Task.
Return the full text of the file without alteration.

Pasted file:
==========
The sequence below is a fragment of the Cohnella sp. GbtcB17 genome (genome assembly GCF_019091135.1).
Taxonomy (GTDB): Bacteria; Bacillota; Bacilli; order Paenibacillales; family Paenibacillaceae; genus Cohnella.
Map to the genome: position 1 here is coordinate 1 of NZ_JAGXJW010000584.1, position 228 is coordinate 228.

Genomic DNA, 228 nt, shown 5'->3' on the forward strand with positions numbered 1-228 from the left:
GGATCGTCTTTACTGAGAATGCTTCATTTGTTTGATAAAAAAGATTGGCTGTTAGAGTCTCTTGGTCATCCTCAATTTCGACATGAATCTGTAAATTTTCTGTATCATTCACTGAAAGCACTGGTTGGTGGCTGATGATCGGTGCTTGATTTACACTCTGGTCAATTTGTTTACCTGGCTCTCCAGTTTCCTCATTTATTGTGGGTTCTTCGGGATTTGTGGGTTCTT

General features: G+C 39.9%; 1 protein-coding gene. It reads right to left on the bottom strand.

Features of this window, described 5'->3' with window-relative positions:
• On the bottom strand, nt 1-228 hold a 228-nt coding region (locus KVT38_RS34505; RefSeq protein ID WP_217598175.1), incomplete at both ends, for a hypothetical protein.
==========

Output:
The sequence below is a fragment of the Cohnella sp. GbtcB17 genome (genome assembly GCF_019091135.1).
Taxonomy (GTDB): Bacteria; Bacillota; Bacilli; order Paenibacillales; family Paenibacillaceae; genus Cohnella.
Map to the genome: position 1 here is coordinate 1 of NZ_JAGXJW010000584.1, position 228 is coordinate 228.

Genomic DNA, 228 nt, shown 5'->3' on the forward strand with positions numbered 1-228 from the left:
GGATCGTCTTTACTGAGAATGCTTCATTTGTTTGATAAAAAAGATTGGCTGTTAGAGTCTCTTGGTCATCCTCAATTTCGACATGAATCTGTAAATTTTCTGTATCATTCACTGAAAGCACTGGTTGGTGGCTGATGATCGGTGCTTGATTTACACTCTGGTCAATTTGTTTACCTGGCTCTCCAGTTTCCTCATTTATTGTGGGTTCTTCGGGATTTGTGGGTTCTT

General features: G+C 39.9%; 1 protein-coding gene. It reads right to left on the bottom strand.

Features of this window, described 5'->3' with window-relative positions:
• On the bottom strand, nt 1-228 hold a 228-nt coding region (locus KVT38_RS34505; RefSeq protein ID WP_217598175.1), incomplete at both ends, for a hypothetical protein.